NOTE: This information has been adapted from previous updates and is current as of April 11, 2022.
Below are answers to some of the frequently asked questions we’ve received recently regarding COVID-19 vaccines, additional shots and boosters. In addition, here is a link to our prior Myths and Facts about Vaccines document for your reference which has basic information about the safety and efficacy of the COVID-19 vaccinations.
>> After reading the FAQ below, please also see “Vaccines and Booster Guidance for MS Patients on Disease Modifying Therapies” for recommendations directly from the MS Center Neurology Team on which shots to get and when to get them.
What MS disease modifying therapies might lower vaccine responsiveness?
Several classes of MS disease modifying therapies (DMTs) suppress or compromise the immune system function substantially, which can result in an increase in infections, and development of some cancers or even other autoimmune disorders. Some also have been proven to (or likely do) have an impact on suppressing parts of the normal immune system reaction to vaccines, including the anti-CD20 drugs (Rituxan, Ocrevus and Kesimpta), the S1P modulators (Gilenya and its generics, Mayzent, Zeposia, and Ponvory), Lemtrada, Mavenclad, and any chemotherapy drugs. To maximize vaccine response, this might suggest use of additional doses of the vaccine.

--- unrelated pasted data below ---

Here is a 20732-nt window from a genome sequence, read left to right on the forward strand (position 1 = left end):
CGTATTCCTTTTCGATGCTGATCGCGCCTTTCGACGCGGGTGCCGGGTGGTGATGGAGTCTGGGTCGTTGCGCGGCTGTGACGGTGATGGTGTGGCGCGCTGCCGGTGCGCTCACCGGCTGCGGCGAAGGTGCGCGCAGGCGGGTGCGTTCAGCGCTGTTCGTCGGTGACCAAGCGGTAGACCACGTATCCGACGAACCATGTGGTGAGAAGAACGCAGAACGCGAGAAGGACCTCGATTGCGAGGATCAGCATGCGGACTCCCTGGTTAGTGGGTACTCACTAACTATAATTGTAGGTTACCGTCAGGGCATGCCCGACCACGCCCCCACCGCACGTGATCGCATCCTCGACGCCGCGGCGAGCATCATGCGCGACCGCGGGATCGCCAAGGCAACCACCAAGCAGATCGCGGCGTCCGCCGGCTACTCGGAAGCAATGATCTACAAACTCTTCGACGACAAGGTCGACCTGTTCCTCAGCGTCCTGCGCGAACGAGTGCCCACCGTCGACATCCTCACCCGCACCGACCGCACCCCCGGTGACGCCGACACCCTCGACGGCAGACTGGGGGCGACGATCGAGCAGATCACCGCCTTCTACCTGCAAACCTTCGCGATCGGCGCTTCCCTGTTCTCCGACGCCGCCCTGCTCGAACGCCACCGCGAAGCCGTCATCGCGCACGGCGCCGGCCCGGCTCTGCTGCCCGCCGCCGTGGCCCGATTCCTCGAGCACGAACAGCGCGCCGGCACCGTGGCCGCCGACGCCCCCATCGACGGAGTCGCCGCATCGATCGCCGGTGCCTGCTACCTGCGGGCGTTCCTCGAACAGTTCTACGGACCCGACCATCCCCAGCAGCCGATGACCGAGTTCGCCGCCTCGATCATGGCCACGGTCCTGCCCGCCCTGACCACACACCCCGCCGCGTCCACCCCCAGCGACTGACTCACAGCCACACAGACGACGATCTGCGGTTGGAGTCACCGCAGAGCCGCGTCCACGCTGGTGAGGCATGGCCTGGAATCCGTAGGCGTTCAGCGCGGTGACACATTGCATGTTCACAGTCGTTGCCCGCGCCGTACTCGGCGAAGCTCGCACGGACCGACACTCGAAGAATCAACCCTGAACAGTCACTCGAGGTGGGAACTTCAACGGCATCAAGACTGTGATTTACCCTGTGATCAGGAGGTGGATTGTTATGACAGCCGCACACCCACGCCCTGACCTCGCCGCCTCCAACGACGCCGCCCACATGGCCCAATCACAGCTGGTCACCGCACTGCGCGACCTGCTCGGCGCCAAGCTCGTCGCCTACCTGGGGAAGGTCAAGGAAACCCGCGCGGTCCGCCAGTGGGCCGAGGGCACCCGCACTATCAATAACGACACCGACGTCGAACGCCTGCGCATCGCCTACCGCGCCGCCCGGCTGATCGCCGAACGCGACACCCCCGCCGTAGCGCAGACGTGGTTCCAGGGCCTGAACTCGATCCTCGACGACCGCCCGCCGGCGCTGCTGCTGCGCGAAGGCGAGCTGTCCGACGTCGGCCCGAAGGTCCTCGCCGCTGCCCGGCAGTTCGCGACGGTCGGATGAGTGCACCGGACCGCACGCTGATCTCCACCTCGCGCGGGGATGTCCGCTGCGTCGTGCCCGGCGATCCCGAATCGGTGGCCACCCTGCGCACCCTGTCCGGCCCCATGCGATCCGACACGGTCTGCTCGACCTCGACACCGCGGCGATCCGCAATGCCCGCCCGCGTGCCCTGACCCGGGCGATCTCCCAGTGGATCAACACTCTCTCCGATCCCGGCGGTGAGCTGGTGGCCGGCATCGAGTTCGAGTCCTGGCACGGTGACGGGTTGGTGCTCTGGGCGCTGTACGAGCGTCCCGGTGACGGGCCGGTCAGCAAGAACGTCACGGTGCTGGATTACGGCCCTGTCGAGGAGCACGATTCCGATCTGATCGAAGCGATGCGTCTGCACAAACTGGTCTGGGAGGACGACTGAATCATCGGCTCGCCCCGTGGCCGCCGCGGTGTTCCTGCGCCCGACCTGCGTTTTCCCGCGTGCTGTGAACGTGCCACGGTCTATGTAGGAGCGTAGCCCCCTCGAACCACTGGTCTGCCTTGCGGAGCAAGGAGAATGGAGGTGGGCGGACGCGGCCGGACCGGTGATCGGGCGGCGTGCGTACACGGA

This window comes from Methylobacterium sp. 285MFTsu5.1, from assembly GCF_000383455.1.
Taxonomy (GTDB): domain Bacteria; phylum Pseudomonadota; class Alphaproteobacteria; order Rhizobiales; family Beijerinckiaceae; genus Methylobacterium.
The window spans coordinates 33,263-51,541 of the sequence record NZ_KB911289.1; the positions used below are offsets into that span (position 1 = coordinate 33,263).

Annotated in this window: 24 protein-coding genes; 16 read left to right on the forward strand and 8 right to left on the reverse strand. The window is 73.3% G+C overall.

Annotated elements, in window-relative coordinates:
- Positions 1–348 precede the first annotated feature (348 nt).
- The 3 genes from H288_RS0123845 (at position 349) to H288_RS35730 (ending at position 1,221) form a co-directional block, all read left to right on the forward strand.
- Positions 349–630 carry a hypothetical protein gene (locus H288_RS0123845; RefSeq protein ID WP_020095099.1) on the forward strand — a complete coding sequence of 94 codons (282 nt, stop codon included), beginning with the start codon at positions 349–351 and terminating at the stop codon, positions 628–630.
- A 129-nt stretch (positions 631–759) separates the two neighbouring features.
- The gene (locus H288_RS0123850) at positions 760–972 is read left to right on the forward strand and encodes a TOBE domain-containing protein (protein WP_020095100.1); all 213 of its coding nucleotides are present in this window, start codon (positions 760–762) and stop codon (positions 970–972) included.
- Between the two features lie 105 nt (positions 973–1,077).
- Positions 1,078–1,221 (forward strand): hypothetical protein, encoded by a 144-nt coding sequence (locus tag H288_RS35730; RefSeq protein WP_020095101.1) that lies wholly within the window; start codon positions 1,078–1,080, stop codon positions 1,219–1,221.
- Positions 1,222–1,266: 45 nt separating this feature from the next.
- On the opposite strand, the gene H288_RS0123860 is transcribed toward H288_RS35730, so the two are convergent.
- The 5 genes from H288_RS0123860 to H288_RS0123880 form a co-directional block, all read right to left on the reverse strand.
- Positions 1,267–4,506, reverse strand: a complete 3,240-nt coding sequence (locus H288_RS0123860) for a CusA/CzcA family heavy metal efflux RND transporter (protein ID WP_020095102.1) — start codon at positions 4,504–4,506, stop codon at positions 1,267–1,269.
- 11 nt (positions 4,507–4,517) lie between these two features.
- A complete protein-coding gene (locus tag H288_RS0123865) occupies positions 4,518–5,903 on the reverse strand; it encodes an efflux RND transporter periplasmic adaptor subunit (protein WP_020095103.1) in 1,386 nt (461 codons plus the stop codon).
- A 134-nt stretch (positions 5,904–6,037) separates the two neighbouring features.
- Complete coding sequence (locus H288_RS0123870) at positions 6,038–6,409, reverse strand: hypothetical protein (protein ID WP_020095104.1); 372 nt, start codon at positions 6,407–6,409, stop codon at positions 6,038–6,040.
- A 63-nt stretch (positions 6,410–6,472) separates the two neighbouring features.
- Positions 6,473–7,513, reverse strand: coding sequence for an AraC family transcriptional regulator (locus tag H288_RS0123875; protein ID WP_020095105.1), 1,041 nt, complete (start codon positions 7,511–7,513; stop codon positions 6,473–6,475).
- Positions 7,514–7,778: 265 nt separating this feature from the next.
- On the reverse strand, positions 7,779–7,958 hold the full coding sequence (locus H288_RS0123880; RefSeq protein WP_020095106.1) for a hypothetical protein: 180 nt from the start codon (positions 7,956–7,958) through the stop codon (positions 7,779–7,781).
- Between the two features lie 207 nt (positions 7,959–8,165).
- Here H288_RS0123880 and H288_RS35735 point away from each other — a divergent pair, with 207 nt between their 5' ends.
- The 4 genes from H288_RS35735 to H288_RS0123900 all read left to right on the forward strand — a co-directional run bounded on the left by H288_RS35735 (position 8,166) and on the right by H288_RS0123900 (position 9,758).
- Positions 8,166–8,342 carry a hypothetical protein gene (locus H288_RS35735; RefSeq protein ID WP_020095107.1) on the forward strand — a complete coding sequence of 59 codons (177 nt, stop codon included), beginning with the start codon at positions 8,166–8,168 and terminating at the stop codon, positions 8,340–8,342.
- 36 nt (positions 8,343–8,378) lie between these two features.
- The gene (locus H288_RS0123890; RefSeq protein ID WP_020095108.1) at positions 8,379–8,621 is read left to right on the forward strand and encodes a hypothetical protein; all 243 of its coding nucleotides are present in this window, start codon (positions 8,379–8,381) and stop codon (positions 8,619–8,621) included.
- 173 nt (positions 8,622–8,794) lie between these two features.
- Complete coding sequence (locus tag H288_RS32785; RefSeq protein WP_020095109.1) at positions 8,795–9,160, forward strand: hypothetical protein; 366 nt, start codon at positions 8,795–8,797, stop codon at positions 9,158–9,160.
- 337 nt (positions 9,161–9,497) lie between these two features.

What is the difference between an additional third dose and a booster?
An additional dose is intended to improve the response to the first and second dose of the vaccine in immunocompromised people. A booster is given when the immune response to the first, second dose, and any additional dose is likely to have decreased over time.
People who are immunocompromised who received the Pfizer or Moderna vaccine may receive a total of five COVID-19 vaccine doses (the first two doses, an additional dose, and two boosters).
The additional third dose of the Moderna vaccine is a full dose, the boosters of the Moderna vaccine is a half dose. Pfizer doses are all the same strength.
Should I get an additional dose and booster?
Yes. If you are on an immunosuppressing disease modifying therapy, it is very important to get BOTH an additional vaccine dose and a booster shot to increase the development of antibodies. It is particularly important if you are on anti-CD20 drugs (Ocrevus, Rituxan, and Kesimpta) and S1P drugs (Gilenya, Mayzent, Zeposia, and Ponvory), Lemtrada, Mavenclad, or any chemotherapy drugs. Please see the charts for more specific current guidance and timing recommendations.
If I have finished the 2-shot series and a booster, do I now need an additional dose? When should that happen?